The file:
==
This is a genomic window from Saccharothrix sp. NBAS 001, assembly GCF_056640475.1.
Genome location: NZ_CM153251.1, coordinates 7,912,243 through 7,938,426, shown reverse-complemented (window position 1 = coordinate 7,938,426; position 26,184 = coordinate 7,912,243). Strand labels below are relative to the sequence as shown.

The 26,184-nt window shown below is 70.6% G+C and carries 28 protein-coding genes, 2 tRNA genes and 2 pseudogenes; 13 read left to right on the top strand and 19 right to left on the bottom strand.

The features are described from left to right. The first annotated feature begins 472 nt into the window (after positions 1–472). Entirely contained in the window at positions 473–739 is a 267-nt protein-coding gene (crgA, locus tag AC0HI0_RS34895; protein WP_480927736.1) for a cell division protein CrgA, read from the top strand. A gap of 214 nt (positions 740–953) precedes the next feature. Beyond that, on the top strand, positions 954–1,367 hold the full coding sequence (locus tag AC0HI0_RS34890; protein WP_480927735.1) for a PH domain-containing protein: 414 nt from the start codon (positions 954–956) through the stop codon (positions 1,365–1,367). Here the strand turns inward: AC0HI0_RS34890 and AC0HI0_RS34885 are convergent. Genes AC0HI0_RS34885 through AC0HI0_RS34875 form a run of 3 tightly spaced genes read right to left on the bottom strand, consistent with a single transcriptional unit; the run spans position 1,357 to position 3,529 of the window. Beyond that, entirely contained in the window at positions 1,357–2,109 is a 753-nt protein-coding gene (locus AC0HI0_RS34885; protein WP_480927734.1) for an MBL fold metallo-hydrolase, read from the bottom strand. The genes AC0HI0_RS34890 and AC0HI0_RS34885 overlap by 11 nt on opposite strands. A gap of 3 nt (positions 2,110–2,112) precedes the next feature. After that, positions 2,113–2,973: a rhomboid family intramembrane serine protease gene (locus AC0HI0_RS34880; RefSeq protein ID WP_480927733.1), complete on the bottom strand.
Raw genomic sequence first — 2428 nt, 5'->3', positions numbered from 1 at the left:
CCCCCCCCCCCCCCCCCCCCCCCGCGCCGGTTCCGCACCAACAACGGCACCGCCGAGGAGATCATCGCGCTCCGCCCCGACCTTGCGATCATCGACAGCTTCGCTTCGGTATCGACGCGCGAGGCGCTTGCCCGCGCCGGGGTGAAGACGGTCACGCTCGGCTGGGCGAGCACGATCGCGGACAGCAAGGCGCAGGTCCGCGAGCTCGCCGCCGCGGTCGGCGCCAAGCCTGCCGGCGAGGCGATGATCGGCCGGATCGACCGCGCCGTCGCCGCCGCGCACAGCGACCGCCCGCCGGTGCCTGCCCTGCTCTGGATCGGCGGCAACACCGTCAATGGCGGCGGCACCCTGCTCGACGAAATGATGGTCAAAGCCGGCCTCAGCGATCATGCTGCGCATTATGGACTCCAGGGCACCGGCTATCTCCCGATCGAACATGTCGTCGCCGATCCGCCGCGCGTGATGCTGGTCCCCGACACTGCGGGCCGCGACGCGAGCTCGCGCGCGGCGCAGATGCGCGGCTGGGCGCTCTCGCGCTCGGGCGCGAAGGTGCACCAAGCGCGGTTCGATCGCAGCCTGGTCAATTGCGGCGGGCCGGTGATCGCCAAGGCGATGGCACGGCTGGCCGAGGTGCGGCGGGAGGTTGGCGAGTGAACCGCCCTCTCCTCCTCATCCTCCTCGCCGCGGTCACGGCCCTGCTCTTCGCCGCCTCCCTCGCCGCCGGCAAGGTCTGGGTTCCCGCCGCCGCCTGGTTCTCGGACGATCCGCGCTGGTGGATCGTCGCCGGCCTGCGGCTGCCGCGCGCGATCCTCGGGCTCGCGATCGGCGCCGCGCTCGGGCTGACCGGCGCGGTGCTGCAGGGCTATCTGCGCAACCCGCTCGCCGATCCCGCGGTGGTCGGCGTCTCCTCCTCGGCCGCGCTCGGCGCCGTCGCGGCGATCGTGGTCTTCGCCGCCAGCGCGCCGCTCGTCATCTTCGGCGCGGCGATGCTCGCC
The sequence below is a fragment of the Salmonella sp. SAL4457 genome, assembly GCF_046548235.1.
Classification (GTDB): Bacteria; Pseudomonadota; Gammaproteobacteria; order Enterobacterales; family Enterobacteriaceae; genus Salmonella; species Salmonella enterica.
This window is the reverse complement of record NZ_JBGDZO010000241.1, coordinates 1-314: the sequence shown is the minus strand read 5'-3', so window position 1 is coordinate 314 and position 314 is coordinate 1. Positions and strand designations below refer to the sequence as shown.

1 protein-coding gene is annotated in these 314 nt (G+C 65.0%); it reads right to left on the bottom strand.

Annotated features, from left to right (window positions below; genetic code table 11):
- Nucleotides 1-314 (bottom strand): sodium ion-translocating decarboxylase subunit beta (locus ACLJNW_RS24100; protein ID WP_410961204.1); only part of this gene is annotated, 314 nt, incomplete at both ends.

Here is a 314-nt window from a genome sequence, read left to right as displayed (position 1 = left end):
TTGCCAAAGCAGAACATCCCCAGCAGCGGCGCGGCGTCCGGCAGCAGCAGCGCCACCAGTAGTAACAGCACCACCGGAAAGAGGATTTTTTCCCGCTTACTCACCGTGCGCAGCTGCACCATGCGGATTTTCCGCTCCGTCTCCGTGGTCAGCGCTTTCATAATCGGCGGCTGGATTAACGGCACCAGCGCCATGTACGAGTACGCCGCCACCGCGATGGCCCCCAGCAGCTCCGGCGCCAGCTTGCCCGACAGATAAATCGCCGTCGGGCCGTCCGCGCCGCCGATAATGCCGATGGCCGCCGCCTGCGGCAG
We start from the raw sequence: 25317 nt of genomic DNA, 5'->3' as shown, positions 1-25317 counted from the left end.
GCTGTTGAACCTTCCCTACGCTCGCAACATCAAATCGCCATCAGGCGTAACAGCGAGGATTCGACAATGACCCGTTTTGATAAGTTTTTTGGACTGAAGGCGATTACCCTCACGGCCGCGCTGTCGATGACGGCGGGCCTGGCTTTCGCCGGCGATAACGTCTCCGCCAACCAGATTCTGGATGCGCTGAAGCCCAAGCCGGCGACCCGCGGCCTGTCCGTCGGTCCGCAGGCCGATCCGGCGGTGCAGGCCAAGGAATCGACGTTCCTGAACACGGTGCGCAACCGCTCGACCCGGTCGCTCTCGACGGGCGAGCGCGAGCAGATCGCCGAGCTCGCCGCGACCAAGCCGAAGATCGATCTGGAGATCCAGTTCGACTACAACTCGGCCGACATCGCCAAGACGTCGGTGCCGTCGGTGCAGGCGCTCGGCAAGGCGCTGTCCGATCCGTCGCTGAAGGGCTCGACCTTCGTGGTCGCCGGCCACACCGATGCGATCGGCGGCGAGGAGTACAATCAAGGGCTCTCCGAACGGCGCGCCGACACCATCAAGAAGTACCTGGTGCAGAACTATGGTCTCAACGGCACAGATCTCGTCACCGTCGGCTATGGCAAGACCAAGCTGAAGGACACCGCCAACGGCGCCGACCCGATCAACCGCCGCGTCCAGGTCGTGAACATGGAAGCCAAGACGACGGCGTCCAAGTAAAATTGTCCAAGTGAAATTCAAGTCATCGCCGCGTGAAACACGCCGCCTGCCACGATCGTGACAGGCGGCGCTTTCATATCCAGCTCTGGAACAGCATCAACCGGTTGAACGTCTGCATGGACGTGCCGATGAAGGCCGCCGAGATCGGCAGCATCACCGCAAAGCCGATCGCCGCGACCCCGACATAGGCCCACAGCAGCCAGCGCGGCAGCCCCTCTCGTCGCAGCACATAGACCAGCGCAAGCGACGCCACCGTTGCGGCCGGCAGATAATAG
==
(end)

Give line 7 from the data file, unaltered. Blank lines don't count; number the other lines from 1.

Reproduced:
The sequence below is a fragment of the Salmonella sp. SAL4457 genome, assembly GCF_046548235.1.